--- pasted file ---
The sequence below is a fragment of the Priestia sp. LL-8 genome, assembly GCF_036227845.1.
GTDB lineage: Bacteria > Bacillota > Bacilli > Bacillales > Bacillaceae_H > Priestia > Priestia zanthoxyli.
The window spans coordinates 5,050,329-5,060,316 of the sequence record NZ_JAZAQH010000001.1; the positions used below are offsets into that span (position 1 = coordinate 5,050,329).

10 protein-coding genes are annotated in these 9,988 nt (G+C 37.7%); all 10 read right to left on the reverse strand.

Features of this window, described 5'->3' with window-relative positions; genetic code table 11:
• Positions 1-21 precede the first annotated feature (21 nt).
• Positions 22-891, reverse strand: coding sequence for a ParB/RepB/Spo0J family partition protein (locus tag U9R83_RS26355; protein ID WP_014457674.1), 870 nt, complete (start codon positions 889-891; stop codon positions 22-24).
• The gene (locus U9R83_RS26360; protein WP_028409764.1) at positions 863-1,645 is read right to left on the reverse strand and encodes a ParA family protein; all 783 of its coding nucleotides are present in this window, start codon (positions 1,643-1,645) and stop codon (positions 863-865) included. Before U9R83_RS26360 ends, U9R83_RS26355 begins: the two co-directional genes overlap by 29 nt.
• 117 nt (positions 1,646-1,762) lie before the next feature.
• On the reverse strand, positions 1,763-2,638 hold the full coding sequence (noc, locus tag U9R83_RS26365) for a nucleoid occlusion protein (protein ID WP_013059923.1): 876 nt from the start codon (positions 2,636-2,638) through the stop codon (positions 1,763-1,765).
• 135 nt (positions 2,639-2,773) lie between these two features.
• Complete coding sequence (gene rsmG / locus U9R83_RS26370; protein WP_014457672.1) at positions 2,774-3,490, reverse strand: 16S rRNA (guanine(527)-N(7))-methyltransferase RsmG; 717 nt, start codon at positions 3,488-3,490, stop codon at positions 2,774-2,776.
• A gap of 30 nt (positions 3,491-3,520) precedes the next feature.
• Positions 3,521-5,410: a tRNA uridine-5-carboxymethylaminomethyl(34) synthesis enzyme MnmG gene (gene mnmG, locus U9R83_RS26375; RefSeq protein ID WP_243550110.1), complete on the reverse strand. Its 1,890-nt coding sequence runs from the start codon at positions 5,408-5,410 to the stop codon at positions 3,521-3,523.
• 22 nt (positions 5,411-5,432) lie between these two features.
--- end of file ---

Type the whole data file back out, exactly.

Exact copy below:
The sequence below is a fragment of the Priestia sp. LL-8 genome, assembly GCF_036227845.1.
GTDB lineage: Bacteria > Bacillota > Bacilli > Bacillales > Bacillaceae_H > Priestia > Priestia zanthoxyli.
The window spans coordinates 5,050,329-5,060,316 of the sequence record NZ_JAZAQH010000001.1; the positions used below are offsets into that span (position 1 = coordinate 5,050,329).

10 protein-coding genes are annotated in these 9,988 nt (G+C 37.7%); all 10 read right to left on the reverse strand.

Features of this window, described 5'->3' with window-relative positions; genetic code table 11:
• Positions 1-21 precede the first annotated feature (21 nt).
• Positions 22-891, reverse strand: coding sequence for a ParB/RepB/Spo0J family partition protein (locus tag U9R83_RS26355; protein ID WP_014457674.1), 870 nt, complete (start codon positions 889-891; stop codon positions 22-24).
• The gene (locus U9R83_RS26360; protein WP_028409764.1) at positions 863-1,645 is read right to left on the reverse strand and encodes a ParA family protein; all 783 of its coding nucleotides are present in this window, start codon (positions 1,643-1,645) and stop codon (positions 863-865) included. Before U9R83_RS26360 ends, U9R83_RS26355 begins: the two co-directional genes overlap by 29 nt.
• 117 nt (positions 1,646-1,762) lie before the next feature.
• On the reverse strand, positions 1,763-2,638 hold the full coding sequence (noc, locus tag U9R83_RS26365) for a nucleoid occlusion protein (protein ID WP_013059923.1): 876 nt from the start codon (positions 2,636-2,638) through the stop codon (positions 1,763-1,765).
• 135 nt (positions 2,639-2,773) lie between these two features.
• Complete coding sequence (gene rsmG / locus U9R83_RS26370; protein WP_014457672.1) at positions 2,774-3,490, reverse strand: 16S rRNA (guanine(527)-N(7))-methyltransferase RsmG; 717 nt, start codon at positions 3,488-3,490, stop codon at positions 2,774-2,776.
• A gap of 30 nt (positions 3,491-3,520) precedes the next feature.
• Positions 3,521-5,410: a tRNA uridine-5-carboxymethylaminomethyl(34) synthesis enzyme MnmG gene (gene mnmG, locus U9R83_RS26375; RefSeq protein ID WP_243550110.1), complete on the reverse strand. Its 1,890-nt coding sequence runs from the start codon at positions 5,408-5,410 to the stop codon at positions 3,521-3,523.
• 22 nt (positions 5,411-5,432) lie between these two features.